This is how President Barack Obama’s trip to Latin America, which is scheduled to begin Friday, is shaping up:
BRAZIL — Here the emphasis is expected to be on business and forging a relationship for the future.
U.S. officials say Obama will stress Brazil’s growing role in the world economy. Not only is Brazil expected to be the world’s fifth largest economy by 2016, the year Rio hosts the Olympic Games, but there have been recent, massive discoveries of deep-water oil reserves. Infrastructure projects leading up to the 2014 World Cup in Brazil also are expected to create opportunities for U.S. business.
“It will be a recognition that we look at Brazil very differently from the way we looked at Brazil 10 years ago. He will recognize the evolving nature of the relationship with Brazil,” one U.S. official said.
On Saturday, the president will meet with Brazilian President Dilma Rousseff in the morning and later attend a state lunch at the Foreign Ministry.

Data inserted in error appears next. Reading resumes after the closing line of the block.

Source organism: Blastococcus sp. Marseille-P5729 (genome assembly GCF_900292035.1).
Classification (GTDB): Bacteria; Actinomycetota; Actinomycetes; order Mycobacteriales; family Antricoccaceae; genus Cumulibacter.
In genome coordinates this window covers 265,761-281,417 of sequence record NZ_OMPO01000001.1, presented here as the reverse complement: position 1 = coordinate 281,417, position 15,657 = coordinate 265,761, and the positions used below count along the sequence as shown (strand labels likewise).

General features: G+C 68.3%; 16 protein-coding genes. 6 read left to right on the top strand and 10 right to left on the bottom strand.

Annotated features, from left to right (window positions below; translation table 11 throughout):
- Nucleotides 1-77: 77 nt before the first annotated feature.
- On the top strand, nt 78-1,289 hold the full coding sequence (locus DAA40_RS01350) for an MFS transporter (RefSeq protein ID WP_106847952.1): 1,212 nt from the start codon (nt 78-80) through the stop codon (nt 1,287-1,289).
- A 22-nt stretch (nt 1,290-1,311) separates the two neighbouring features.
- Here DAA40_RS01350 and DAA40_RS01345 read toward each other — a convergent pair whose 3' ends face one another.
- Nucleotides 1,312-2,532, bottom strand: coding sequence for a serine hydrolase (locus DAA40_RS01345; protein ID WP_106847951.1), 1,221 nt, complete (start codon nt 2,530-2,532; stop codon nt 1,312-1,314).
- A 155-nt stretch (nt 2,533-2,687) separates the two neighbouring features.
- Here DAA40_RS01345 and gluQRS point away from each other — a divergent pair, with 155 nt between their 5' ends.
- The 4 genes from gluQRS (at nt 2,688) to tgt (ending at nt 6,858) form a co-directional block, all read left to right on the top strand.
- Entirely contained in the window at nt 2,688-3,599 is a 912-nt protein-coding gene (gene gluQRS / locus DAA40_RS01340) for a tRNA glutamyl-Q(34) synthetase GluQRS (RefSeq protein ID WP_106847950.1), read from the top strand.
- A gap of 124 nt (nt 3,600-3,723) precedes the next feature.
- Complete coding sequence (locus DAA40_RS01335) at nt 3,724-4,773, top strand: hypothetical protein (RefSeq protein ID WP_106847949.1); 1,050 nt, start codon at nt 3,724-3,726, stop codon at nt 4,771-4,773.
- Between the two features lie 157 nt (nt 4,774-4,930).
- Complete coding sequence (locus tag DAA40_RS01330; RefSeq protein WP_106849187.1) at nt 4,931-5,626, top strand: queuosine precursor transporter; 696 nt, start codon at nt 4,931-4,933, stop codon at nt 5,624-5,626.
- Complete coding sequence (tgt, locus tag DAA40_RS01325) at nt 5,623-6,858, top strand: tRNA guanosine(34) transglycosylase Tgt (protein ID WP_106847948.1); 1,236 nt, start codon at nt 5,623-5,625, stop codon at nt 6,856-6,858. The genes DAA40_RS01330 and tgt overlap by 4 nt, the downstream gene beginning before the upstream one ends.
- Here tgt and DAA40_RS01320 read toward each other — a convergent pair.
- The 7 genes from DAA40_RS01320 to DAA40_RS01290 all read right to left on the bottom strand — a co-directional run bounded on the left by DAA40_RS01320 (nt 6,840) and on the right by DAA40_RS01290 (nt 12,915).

He also is expected to be the keynote speaker at a U.S.-Brazil Business Summit in Brasilia attended by some 300 top executives from some of the largest corporations in Brazil and the United States.
The event, organized by the Brazil-U.S. Business Council, will explore business opportunities in the energy and infrastructure industries and coincides with a business mission to Brasilia, Rio de Janeiro and Sao Paulo.
During the stop in Rio Sunday, Energy Secretary Steven Chu is expected to accompany the mission and Secretary of Commerce Gary Locke is scheduled to be on the visit to Sao Paulo the next day.
Next Sunday the president will be in Rio de Janeiro where he is expected to visit Corcovado, the peak where the landmark statue of Christ the Redeemer towers over the city, and a favela – one of the many makeshift settlements that sprawl across the hills of Rio. The military and police have recently been engaged in a pacification program to retake the favelas from drug gangs and other criminals.
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